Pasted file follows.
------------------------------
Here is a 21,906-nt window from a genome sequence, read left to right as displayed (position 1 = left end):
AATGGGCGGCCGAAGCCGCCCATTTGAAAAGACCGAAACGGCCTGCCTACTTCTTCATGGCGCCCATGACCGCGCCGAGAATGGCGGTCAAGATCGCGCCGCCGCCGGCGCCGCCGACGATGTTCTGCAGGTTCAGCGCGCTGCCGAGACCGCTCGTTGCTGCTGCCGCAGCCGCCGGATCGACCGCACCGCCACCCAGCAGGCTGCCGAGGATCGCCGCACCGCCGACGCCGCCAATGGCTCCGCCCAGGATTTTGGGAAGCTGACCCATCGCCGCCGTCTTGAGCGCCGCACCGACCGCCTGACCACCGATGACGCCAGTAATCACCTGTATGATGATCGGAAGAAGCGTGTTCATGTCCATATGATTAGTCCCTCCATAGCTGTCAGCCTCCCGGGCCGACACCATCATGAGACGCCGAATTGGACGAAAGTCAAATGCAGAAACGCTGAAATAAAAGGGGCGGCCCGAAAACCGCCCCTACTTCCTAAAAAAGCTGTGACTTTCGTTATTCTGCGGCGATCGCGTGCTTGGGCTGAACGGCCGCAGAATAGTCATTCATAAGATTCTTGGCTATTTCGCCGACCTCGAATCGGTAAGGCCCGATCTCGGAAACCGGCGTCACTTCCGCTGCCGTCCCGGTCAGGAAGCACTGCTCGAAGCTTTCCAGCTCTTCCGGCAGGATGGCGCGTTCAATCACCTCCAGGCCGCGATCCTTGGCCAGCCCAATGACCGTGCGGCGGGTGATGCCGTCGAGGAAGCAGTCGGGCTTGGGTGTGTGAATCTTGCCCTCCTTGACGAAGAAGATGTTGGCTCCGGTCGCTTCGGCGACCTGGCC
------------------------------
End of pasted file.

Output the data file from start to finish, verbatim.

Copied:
Here is a 21,906-nt window from a genome sequence, read left to right as displayed (position 1 = left end):
AATGGGCGGCCGAAGCCGCCCATTTGAAAAGACCGAAACGGCCTGCCTACTTCTTCATGGCGCCCATGACCGCGCCGAGAATGGCGGTCAAGATCGCGCCGCCGCCGGCGCCGCCGACGATGTTCTGCAGGTTCAGCGCGCTGCCGAGACCGCTCGTTGCTGCTGCCGCAGCCGCCGGATCGACCGCACCGCCACCCAGCAGGCTGCCGAGGATCGCCGCACCGCCGACGCCGCCAATGGCTCCGCCCAGGATTTTGGGAAGCTGACCCATCGCCGCCGTCTTGAGCGCCGCACCGACCGCCTGACCACCGATGACGCCAGTAATCACCTGTATGATGATCGGAAGAAGCGTGTTCATGTCCATATGATTAGTCCCTCCATAGCTGTCAGCCTCCCGGGCCGACACCATCATGAGACGCCGAATTGGACGAAAGTCAAATGCAGAAACGCTGAAATAAAAGGGGCGGCCCGAAAACCGCCCCTACTTCCTAAAAAAGCTGTGACTTTCGTTATTCTGCGGCGATCGCGTGCTTGGGCTGAACGGCCGCAGAATAGTCATTCATAAGATTCTTGGCTATTTCGCCGACCTCGAATCGGTAAGGCCCGATCTCGGAAACCGGCGTCACTTCCGCTGCCGTCCCGGTCAGGAAGCACTGCTCGAAGCTTTCCAGCTCTTCCGGCAGGATGGCGCGTTCAATCACCTCCAGGCCGCGATCCTTGGCCAGCCCAATGACCGTGCGGCGGGTGATGCCGTCGAGGAAGCAGTCGGGCTTGGGTGTGTGAATCTTGCCCTCCTTGACGAAGAAGATGTTGGCTCCGGTCGCTTCGGCGACCTGGCC